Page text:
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Bank of Ireland reassures on cash facilities and ATMs

Bank of Ireland has said that no location will be left without access to financial services or cash facilities after its decision to close 103 branches in the Republic of Ireland and Northern Ireland. 

The bank said the branches that are closing are predominately self-service locations that do not offer a counter service. 

The branches are due to close from the end of September.

As a result of the closures, the bank’s branch network in the Republic of Ireland will be reduced by 88, leaving 169, while 15 Northern Ireland branches will close, leaving 13.
 
The majority of ATMs will not be retained where a branch closes.

But Bank of Ireland said there are a few locations where there is no alternative ATM available locally and it will maintain an ATM in those areas. 

It said that in four in five of the closing branches there is no counter service, coin service is not provided and lodgement and withdrawal are only available through devices. 

Lodgement and withdrawal of cash, cheque and coin will be available through our partnership with An Post in post offices across the country.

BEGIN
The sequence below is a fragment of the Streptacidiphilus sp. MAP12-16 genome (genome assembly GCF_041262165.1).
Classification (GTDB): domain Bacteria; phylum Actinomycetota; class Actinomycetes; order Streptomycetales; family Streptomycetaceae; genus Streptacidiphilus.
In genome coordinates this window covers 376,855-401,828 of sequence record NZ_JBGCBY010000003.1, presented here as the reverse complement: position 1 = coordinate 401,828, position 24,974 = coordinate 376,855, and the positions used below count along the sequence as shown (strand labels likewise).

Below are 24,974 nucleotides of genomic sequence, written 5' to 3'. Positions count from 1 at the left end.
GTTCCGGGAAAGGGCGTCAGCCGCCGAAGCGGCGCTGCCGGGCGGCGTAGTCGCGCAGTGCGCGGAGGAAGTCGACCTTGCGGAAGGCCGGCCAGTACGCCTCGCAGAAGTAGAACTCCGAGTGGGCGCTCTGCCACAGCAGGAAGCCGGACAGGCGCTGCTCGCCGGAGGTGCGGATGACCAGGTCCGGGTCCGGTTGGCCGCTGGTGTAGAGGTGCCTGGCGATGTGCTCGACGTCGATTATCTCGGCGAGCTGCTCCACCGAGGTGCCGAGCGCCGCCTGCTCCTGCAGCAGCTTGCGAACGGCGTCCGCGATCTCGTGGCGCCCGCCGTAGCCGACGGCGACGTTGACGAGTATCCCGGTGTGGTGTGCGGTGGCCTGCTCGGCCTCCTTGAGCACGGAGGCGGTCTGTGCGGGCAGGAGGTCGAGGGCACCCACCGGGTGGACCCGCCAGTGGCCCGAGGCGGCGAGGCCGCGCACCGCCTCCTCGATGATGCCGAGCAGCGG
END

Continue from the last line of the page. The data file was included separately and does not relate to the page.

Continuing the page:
More than 95% of the transactions that take place at the branches due to close can be done at a local post office, Bank of Ireland said. 

Customers will now have a counter service and longer opening hours through the post office for these services, it added.

Meanwhile, the chief executive of ISME said that being forced to travel long distances to lodge cash is going to be problematic for those businesses who are forced to deal in cash. 

Neil McDonnell said there are various sectors in the market where “tap and go” and online banking are not going to be a substitute fo cash. 

He told Morning Ireland that night safes will be critical for hospitality and pub businesses who take a lot of cash at night time. He said the absence of a night safe would severely impact those businesses. 

Mr McDonnell said the cost of banking in Ireland is very significant and many businesses pay in excess of €5,000 a year in charges and the cost of handling cash is particularly significant.

A typical charge for customers lodging cash is €80 per €1,000 lodged – almost a 1% charge –  he added.

He said the Irish banking society is becoming critically concentrated on two pillar banks.

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